Feds looks to dole out cash to cities re-imaging infrastructure
The Smart Cities Challenge aims to encourage cities to think outside the box and take some risks on fresh infrastructure ideas
OTTAWA—Cities looking for extra federal cash are being pushed to think outside the box and take some risks as part of a federal challenge that launches Nov. 23.
Infrastructure Minister Amarjeet Sohi is in Calgary to unveil what the government calls its “Smart Cities Challenge,” which will provide millions of dollars to communities that come up with the most interesting and innovative ideas.
Other ministers will be in Ottawa and Montreal to make similar announcements.
The ideas could be an after-school program for at-risk youth that lets them learn to write code; a mobile app to help seniors and caregivers co-ordinate transportation; or equipping homeless shelters with online learning hubs to help users find jobs.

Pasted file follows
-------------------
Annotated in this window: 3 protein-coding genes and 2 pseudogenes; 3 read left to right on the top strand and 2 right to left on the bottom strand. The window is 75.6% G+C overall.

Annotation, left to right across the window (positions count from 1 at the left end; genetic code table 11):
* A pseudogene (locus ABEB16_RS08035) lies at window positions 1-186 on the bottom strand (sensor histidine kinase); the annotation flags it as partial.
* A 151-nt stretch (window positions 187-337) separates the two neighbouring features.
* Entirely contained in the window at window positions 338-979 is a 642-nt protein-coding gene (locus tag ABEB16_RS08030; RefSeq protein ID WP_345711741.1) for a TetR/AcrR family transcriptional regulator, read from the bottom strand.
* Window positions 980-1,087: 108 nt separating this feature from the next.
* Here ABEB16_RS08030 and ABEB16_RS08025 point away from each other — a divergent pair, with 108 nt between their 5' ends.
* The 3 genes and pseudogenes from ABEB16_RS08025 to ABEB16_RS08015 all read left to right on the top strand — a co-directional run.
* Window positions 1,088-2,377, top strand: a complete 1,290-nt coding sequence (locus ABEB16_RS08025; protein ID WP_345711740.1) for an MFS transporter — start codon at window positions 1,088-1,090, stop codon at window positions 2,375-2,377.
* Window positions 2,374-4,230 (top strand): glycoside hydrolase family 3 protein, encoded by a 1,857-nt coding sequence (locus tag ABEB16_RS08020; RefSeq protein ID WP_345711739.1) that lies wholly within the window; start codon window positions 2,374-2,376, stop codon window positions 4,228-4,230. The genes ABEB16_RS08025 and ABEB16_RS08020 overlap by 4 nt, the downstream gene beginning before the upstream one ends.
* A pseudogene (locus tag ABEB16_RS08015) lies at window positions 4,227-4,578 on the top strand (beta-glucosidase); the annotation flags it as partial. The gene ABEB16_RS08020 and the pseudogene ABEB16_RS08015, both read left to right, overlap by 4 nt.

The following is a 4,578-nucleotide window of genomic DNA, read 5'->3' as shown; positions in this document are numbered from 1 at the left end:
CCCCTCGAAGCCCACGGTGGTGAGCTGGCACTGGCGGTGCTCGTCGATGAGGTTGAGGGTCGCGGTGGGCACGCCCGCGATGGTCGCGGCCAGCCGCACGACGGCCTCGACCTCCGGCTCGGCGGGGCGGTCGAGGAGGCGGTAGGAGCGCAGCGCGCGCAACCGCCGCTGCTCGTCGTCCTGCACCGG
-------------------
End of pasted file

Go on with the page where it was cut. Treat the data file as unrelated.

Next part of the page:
Whatever idea cities try, the government says the winning proposals must be scaleable and easy to replicate in other communities, must incorporate data and technology, and must establish measurable and achievable outcomes.
But at its core, the challenge is designed to shift how cities think about delivering services and building infrastructure, and to encourage efforts to achieve a “much broader impact” on municipal planning.
The Liberals first mentioned the challenge in this year’s budget, setting aside up to $80 million in prizes for winning communities and groups. The top prize will be $50 million; two prizes of up to $10 million each to cities with fewer than 500,000 residents; and a $5 million prize to cities with fewer than 30,000 residents.
Cities will have to wait until 2019 to find out who wins.
The program is modelled on a similar challenge in the United States two years ago to get cities to rethink their transit and transportation systems. The US$50 million program put an emphasis on use of technology, much as the Canadian version does.
The American challenge came up in talks Sohi had with his U.S. counterparts prior to the Liberal government’s 2017 budget.